Due to the November 2021 Kerberos/AD patches, it is no longer possible to use a TGT without a PAC on fully up-to-date Domain Controllers (DCs). So, we knew immediately that this version of the attack would no longer work. But, after reading it, we were not certain why the attack needed to be so complex. In the process of simplifying the attack, we removed most of the requirements while at the same time making it possible on fully up-to-date DC's. We knew a requirement needed to be having the KRBTGT key, and the attack made use of any other valid account to request a TGT. So we thought why not just decrypt that TGT, modify it however we wanted, recalculate the PAC signatures, and re-encrypt it. This is what we’ve termed the ‘Diamond Ticket’.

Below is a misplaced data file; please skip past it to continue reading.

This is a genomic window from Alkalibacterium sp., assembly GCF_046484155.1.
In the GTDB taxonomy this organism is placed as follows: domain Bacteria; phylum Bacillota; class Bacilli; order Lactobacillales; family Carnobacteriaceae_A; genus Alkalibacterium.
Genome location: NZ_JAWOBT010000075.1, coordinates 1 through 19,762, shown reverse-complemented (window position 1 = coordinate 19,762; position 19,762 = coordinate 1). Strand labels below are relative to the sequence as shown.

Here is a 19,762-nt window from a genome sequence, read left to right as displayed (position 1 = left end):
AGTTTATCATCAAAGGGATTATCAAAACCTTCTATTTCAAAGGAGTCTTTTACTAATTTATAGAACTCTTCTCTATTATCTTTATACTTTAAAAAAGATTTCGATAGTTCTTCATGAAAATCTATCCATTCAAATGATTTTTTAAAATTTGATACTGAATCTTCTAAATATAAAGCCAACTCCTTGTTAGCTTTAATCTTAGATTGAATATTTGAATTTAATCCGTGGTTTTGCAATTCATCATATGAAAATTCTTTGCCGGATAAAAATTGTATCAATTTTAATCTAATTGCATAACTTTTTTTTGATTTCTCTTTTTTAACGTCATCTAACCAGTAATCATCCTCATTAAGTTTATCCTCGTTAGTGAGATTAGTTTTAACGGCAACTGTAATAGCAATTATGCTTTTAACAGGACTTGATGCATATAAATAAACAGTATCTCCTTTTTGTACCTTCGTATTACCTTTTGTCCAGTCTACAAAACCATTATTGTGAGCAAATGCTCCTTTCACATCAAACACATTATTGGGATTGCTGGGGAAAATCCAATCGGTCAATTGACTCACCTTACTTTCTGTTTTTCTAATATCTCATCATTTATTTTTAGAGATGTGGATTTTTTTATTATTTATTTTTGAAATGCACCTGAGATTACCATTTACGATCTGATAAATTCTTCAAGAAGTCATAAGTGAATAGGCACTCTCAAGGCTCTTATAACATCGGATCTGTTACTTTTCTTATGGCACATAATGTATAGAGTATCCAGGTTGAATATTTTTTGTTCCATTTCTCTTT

1.4   Weaponizing Rubeus

We have implemented ‘Diamond Ticket’ into Rubeus with a new command (diamond) within this PR . In the following demonstration, we use this new command to create a Diamond Ticket and then use it.

We begin the attack by attempting to access the C$ File Share (CIFS) on a DC using our low-privileged user (Loki).  As shown below, we get an Access is denied response:

Figure 6 - Low-Privileged User Denied on the DC for CIFS Access

Assuming we have previously compromised the KRBTGT key, we can use the new diamond command in Rubeus to create a Diamond Ticket. This command first requests a normal TGT for the low-privileged user Loki; it then decrypts it, modifies the relevant parts, recalculates the signatures, and re-encrypts it: